Simulate a 2-level Multilevel/HLM/linear mixed model

I think multilevel models are still “a thing”, right? Like they used to be all hot and sexy a few years ago but maybe they’ve started to become a little more common. The HLM software has made them very popular, although eventually I will rant about how much I dislike the whole “Level 1” and “Level 2” parlance that Raudenbush & Bryk helped disseminate. But for better or worse it’s here to stay and I need it if I want to communicate with my colleagues.

In any case, the model from which we will be simulating data in this post looks like this:

y = X\mathbf{\beta} + Z\mathbf{u} + \mathbf{\epsilon}

y is an nX1 continuous vector of data (the dependent variable).
X is an nXp model matrix with a pX1 vector of coefficients \mathbf{\beta} (so this is the ‘fixed effects’ part of the model).
Z is another nXq model matrix with a qX1 vector \mathbf{u} (the ‘random effects’).
\mathbf{\epsilon} are the residuals.

I know people reading this are probably more familiar withe the Level 1 and Level 2 approach of looking at things and I’m pretty sure it’s easy to make explicit its relationship with the way I stated the model, which is the Laird-Ware (1982) specification (this is, I think, a lot more common than the Raudenbush & Bryk one). Since I will be relying on matrices and matrix operations to simulate data, I thought it was a better idea to keep everything Laird-Ware.

In any case, by assuming that the random effects \mathbf{u} are distributed \mathbf{u} \sim N(0, \sigma^{2}D) (which is what we typically do when we fit a multilevel model) then Var(y) = Var(Z\mathbf{u}) + Var(\mathbf{\epsilon}) . From regular OLS regression the assumption is that Var(\mathbf{\epsilon})= \sigma^{2}I to which we simply need to add Var(Z\mathbf{u}) . After doing some basic matrix algebra we now have \epsilon = \sigma^{2}I+\sigma^{2}ZDZ^{t}) so that y \sim N(X\beta, \sigma^{2}(I+ZDZ^{t}))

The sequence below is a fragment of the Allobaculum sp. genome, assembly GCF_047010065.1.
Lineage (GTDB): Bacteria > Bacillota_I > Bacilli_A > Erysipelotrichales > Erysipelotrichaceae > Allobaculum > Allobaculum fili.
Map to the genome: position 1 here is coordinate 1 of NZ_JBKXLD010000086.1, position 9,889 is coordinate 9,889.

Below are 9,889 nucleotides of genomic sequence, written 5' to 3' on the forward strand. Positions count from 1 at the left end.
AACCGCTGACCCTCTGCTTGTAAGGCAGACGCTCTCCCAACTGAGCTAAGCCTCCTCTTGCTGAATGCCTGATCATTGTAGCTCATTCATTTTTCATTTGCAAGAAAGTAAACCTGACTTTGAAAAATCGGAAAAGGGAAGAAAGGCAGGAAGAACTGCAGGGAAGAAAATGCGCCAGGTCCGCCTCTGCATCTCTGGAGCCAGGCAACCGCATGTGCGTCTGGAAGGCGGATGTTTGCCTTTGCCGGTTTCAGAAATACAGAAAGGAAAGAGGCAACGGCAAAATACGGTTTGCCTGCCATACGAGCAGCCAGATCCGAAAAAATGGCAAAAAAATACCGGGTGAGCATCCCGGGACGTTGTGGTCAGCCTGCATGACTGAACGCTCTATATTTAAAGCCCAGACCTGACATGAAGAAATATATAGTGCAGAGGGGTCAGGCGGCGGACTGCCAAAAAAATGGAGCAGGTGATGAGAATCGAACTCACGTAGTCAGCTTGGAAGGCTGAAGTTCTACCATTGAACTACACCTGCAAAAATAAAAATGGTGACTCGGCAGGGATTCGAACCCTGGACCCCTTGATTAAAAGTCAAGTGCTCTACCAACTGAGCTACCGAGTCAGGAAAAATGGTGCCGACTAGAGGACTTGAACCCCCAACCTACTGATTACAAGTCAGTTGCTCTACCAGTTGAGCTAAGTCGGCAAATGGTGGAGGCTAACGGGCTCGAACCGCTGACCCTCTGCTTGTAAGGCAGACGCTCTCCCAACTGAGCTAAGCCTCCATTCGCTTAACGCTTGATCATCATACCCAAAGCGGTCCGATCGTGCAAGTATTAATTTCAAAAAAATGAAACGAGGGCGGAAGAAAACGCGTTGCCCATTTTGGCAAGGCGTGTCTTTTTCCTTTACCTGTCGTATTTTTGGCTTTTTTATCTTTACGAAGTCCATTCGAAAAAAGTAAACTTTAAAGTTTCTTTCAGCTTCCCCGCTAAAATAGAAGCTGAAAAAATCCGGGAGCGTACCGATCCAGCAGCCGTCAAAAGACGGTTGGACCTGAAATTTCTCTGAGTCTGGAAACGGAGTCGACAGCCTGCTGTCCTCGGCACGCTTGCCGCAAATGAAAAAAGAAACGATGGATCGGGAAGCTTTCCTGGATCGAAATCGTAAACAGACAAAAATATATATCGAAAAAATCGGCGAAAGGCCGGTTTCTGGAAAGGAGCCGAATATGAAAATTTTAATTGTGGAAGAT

Because we’ve worked through the math a little bit here, now we know what we need to do in order to simulate data the way we want it: specify X\beta for the fixed effects, the matrix D for the covariance of the random effects and \sigma^{2} for the residual.

So here we go, ladies and gents! the magic R function to simulate data for a 2-level multilevel model!


Simulate <- function(k, n, icc, beta, sigma=NA, sigmaXre=NA){

nk <- n*k
nx <- length(beta)-1
Z <- kronecker(diag(k), rep(1,n))

# X matrix
if ([1])) sigma <- diag(nx)
X <- mvrnorm(nk, rep(0,nx), sigma)

# random effects of X
if (![1])){
Xre <- t(matrix(rnorm(k*nx,rep(1,nx),sigmaXre),nrow=nx))
Xre <- cbind(rep(1,nk), X * (Z %*% Xre))
} else {
Xre <- cbind(rep(1,nk), X)
X <- cbind(rep(1,nk), X)

# create a factor to keep track of which "students" are in which "school"
group <- as.factor(rep(1:k, each=n))

# generate taus and epsilons
tecov <- diag(c(icc, rep(1-icc,n)))
te <- mvrnorm(k, rep(0,n+1), tecov)
epsilons <- as.vector(t(te[,-1]))
taus <- te[,1]

# generate Y data
ran <- Z %*% taus + epsilons
Y <- Xre %*% beta + ran

output <- list(Y, X[,2],X[,3],X[,4], group)
class(output) <- "data.frame"
colnames(output) <- c("Y", "X1", "X2","X3", "group")

The fact of the matter is that the lme4 package is not needed (you do need the MASSpackage though) but we might as well add it because we’re gonna use it in future examples. Pay particular attention to how the covariance matrix of random effects Xre is created and the section where you read #generate Y data. It becomes immediately apparent that the Laird-Ware notation is doing its magic here for us.

Now, how to use it? I’ll work through a few examples. Let’s pretend I want to explore a simple model where there are only random effects on the intercept. Maybe I would like to simulate data where I know the Intraclass Correlation Coefficient (ICC) in advance. we can do something like this:

# How many "schools"?